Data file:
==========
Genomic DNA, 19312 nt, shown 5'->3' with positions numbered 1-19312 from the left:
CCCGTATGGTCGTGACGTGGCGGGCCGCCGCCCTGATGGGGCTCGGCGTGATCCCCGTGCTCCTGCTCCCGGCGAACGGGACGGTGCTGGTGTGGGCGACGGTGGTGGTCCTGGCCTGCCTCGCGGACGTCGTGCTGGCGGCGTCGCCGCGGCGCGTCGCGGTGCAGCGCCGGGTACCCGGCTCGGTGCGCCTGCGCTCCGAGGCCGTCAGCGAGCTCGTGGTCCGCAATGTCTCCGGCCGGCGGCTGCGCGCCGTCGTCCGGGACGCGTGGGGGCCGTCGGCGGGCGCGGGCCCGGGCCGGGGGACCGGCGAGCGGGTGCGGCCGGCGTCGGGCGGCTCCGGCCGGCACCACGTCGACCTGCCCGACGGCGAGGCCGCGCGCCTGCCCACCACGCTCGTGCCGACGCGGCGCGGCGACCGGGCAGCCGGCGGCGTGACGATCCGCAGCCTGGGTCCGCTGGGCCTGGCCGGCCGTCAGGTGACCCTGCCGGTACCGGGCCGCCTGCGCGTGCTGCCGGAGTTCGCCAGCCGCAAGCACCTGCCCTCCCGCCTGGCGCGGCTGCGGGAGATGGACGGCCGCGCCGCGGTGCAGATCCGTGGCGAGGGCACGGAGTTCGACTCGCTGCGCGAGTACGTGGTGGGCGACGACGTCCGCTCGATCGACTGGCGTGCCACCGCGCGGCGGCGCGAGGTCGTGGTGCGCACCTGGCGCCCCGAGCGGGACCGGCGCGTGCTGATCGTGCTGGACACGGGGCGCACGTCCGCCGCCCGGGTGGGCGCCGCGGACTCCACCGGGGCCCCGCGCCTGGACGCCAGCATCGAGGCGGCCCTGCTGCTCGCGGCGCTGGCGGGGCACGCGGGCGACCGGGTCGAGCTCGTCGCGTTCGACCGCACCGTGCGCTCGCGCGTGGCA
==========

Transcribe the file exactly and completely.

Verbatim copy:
Genomic DNA, 19312 nt, shown 5'->3' with positions numbered 1-19312 from the left:
CCCGTATGGTCGTGACGTGGCGGGCCGCCGCCCTGATGGGGCTCGGCGTGATCCCCGTGCTCCTGCTCCCGGCGAACGGGACGGTGCTGGTGTGGGCGACGGTGGTGGTCCTGGCCTGCCTCGCGGACGTCGTGCTGGCGGCGTCGCCGCGGCGCGTCGCGGTGCAGCGCCGGGTACCCGGCTCGGTGCGCCTGCGCTCCGAGGCCGTCAGCGAGCTCGTGGTCCGCAATGTCTCCGGCCGGCGGCTGCGCGCCGTCGTCCGGGACGCGTGGGGGCCGTCGGCGGGCGCGGGCCCGGGCCGGGGGACCGGCGAGCGGGTGCGGCCGGCGTCGGGCGGCTCCGGCCGGCACCACGTCGACCTGCCCGACGGCGAGGCCGCGCGCCTGCCCACCACGCTCGTGCCGACGCGGCGCGGCGACCGGGCAGCCGGCGGCGTGACGATCCGCAGCCTGGGTCCGCTGGGCCTGGCCGGCCGTCAGGTGACCCTGCCGGTACCGGGCCGCCTGCGCGTGCTGCCGGAGTTCGCCAGCCGCAAGCACCTGCCCTCCCGCCTGGCGCGGCTGCGGGAGATGGACGGCCGCGCCGCGGTGCAGATCCGTGGCGAGGGCACGGAGTTCGACTCGCTGCGCGAGTACGTGGTGGGCGACGACGTCCGCTCGATCGACTGGCGTGCCACCGCGCGGCGGCGCGAGGTCGTGGTGCGCACCTGGCGCCCCGAGCGGGACCGGCGCGTGCTGATCGTGCTGGACACGGGGCGCACGTCCGCCGCCCGGGTGGGCGCCGCGGACTCCACCGGGGCCCCGCGCCTGGACGCCAGCATCGAGGCGGCCCTGCTGCTCGCGGCGCTGGCGGGGCACGCGGGCGACCGGGTCGAGCTCGTCGCGTTCGACCGCACCGTGCGCTCGCGCGTGGCA